You've got the job. You've transitioned smoothly out of your old position. Now what?
The whirlwind of starting a new job can be overwhelming. Time is a-ticking, though, so make sure you do a few things before the new job becomes old hat.
To help you out, here is a new job checklist (also a downloadable PDF). Some of these should be done immediately (like benefits enrollment) while others are just nice to do eventually (like updating your Facebook).
- Resume. The best time to add in a new job to your resume is right at the beginning, when the job description is handy. Though your initial entry may be a near cut-and-paste, it will be much easier to change it as your job evolves than trying to hunt it down later.
- Emergency contacts. If you have listed a daytime contact number anywhere (for example, kids' schools or childcare, condo associations, etc.), you'll have to swap out your old job's phone number. I usually put in my cell number for personal reasons, but if you're comfortable with it, you can put your new job number, too.
- LinkedIn and other professional and/or social media sites. If you have any personal memberships to professional organizations, or just Facebook, don't forget to update those, too. LinkedIn is especially important to keep up to date – it lets your professional network know where you've moved on to.
- Reevaluate your retirement plan. Whether you have a plan through your previous employer or a personal account you contribute to (or both!), now is the time to assess your retirement planning and saving. Take into account the benefits, if any, offered at your new job. Things you may consider - rolling over your 401k, increasing or decreasing your annual contributions, or the balance of investments in your portfolio.
- Revisit your budget. Your new job probably comes with a new salary, so make sure you can meet your budget. Or just look at how much more savings you'll be able to squirrel away – that's always good, too.
- Update your references. You've probably already thanked your references and let them know the outcome of the search, but it's always good to keep the lines of communication open. Now is also a great time to reach back out to any new references you approached at your most recent position (if they weren't references already).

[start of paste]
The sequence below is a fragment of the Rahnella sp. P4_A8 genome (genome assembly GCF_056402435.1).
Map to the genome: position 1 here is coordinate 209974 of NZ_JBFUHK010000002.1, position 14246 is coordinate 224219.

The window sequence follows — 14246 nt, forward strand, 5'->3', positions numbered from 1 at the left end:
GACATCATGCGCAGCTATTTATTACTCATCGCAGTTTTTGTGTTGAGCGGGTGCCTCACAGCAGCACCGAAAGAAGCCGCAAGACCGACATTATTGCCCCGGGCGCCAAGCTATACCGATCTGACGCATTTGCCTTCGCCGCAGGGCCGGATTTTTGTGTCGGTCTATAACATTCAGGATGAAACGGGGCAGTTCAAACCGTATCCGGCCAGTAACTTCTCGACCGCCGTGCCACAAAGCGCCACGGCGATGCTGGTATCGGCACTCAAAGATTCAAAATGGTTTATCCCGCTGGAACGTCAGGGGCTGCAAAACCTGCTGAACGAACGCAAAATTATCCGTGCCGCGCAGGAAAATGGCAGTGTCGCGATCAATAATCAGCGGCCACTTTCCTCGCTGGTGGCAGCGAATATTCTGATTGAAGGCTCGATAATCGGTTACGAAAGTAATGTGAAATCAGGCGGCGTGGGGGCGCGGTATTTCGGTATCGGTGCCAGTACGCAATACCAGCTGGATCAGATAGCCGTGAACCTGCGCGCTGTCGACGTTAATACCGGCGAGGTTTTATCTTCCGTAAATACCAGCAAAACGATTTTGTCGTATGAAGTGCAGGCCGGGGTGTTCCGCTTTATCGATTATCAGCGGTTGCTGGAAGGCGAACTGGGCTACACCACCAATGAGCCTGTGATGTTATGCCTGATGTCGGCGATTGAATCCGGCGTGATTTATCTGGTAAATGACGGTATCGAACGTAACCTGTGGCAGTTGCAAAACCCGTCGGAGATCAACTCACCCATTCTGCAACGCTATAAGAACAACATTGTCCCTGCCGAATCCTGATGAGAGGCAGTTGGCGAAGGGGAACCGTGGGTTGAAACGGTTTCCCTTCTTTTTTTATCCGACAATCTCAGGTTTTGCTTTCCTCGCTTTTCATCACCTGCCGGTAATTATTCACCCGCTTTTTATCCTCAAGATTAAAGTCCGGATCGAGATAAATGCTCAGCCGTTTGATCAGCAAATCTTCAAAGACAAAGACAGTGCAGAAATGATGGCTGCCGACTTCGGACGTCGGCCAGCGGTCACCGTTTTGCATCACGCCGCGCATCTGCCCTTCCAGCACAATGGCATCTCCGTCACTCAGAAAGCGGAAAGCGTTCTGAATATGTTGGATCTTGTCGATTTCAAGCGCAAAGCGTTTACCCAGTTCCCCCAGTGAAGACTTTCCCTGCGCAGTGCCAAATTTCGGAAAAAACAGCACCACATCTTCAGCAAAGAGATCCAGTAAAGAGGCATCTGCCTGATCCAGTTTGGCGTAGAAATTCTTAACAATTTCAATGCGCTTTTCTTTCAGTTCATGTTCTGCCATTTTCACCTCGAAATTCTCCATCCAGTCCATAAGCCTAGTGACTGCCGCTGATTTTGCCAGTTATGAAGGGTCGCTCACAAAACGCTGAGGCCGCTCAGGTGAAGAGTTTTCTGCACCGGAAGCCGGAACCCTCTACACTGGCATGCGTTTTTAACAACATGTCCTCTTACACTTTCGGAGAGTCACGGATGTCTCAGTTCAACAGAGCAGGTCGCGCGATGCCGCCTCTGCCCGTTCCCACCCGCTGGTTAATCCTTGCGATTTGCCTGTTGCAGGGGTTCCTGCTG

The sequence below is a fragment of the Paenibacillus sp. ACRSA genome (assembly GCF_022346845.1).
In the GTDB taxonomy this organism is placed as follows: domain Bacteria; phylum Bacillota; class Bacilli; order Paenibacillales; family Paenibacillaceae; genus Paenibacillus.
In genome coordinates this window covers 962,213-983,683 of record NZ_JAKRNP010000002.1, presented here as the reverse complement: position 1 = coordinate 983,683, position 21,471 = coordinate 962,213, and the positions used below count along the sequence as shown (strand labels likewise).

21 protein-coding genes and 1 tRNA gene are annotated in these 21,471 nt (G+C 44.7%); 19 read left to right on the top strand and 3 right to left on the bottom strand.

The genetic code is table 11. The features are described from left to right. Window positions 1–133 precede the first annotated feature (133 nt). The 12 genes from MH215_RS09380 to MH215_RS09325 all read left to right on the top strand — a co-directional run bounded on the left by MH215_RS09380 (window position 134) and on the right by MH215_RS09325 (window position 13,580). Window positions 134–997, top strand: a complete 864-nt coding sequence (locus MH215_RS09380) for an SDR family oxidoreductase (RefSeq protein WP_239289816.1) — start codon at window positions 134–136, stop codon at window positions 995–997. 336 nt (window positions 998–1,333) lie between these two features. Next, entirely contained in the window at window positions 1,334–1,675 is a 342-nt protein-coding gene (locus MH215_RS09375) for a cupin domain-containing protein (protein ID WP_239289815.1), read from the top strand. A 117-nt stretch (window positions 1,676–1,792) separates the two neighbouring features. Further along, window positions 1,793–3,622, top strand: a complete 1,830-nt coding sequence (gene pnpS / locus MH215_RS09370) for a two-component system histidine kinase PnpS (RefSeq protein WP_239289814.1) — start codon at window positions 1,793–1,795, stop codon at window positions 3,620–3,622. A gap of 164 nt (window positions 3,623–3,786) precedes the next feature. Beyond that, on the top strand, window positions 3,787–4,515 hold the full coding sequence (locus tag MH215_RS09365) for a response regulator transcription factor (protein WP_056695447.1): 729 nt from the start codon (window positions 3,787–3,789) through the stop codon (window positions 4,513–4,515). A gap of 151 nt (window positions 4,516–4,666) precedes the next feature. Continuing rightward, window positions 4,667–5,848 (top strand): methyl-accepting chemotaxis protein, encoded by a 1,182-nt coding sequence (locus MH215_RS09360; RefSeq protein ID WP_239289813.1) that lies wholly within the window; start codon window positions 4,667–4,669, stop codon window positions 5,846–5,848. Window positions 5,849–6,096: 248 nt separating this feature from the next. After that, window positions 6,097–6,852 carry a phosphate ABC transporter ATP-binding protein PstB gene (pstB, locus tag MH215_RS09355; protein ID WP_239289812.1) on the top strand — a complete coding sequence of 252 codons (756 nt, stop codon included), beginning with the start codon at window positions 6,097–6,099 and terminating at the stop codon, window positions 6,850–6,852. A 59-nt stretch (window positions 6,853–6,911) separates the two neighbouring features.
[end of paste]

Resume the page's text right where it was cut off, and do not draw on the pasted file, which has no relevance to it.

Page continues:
- Benefits enrollment. Most employers give about 30 days for initial enrollment in benefits programs, and many will give you a packet of information before you start to begin musing over. Take inventory of what's being offered and find the plans that work best for you.
Once you're in the office
- Get set up. Make sure you have (or will be getting) all the things you need for your new job, such as a computer, keyboard, phone, etc.
- Meet and greet. Who will you be working with and what will your priorities be? Sometimes your boss will have it all ready for you, but if not, it's a good idea to identify those you'll be working with closely and get to know them and what expectations they may have.
- Set a regular schedule. Your new job may have different hours than your old one, and though the difference may be small, it could throw a hitch into your regular routine. Try a few things during your first few weeks on the job and find your rhythm again. If your employer is flexible, it may mean customizing your work schedule to your other obligations.
- Set goals. You probably know what you'll be doing, but now that you're there it's time to set some tangible goals. This is how you'll be evaluated at your first review. Be realistic but don't be afraid to aim high.
- Jump on in! The best way to get acclimated to something new is to just jump on in. Your employer has already shown they're confident in your abilities, now shine!
What do you think are must-dos when you get to your new job?